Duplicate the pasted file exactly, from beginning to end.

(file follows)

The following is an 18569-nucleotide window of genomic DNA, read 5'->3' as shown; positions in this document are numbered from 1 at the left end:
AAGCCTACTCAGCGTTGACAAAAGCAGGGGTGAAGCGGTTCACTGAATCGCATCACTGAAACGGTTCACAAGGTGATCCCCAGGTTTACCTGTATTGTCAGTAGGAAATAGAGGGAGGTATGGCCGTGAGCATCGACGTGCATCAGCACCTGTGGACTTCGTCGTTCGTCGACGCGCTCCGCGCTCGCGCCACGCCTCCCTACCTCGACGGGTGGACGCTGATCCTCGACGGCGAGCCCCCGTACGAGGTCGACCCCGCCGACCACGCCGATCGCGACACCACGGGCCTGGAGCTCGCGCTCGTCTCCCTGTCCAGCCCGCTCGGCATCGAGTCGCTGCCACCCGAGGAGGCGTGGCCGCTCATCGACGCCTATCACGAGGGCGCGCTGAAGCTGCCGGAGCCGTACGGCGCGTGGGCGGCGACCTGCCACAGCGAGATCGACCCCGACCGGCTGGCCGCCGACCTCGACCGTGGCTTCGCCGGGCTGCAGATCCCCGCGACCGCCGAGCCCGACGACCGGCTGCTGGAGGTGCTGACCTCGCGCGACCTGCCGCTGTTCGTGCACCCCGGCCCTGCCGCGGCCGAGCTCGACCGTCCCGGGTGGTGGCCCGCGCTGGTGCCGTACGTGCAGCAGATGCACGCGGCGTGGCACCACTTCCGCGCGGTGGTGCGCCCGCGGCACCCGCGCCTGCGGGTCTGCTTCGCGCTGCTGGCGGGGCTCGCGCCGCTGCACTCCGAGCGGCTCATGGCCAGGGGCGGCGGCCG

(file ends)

The following is an 18569-nucleotide window of genomic DNA, read 5'->3' as shown; positions in this document are numbered from 1 at the left end:
AAGCCTACTCAGCGTTGACAAAAGCAGGGGTGAAGCGGTTCACTGAATCGCATCACTGAAACGGTTCACAAGGTGATCCCCAGGTTTACCTGTATTGTCAGTAGGAAATAGAGGGAGGTATGGCCGTGAGCATCGACGTGCATCAGCACCTGTGGACTTCGTCGTTCGTCGACGCGCTCCGCGCTCGCGCCACGCCTCCCTACCTCGACGGGTGGACGCTGATCCTCGACGGCGAGCCCCCGTACGAGGTCGACCCCGCCGACCACGCCGATCGCGACACCACGGGCCTGGAGCTCGCGCTCGTCTCCCTGTCCAGCCCGCTCGGCATCGAGTCGCTGCCACCCGAGGAGGCGTGGCCGCTCATCGACGCCTATCACGAGGGCGCGCTGAAGCTGCCGGAGCCGTACGGCGCGTGGGCGGCGACCTGCCACAGCGAGATCGACCCCGACCGGCTGGCCGCCGACCTCGACCGTGGCTTCGCCGGGCTGCAGATCCCCGCGACCGCCGAGCCCGACGACCGGCTGCTGGAGGTGCTGACCTCGCGCGACCTGCCGCTGTTCGTGCACCCCGGCCCTGCCGCGGCCGAGCTCGACCGTCCCGGGTGGTGGCCCGCGCTGGTGCCGTACGTGCAGCAGATGCACGCGGCGTGGCACCACTTCCGCGCGGTGGTGCGCCCGCGGCACCCGCGCCTGCGGGTCTGCTTCGCGCTGCTGGCGGGGCTCGCGCCGCTGCACTCCGAGCGGCTCATGGCCAGGGGCGGCGGCCG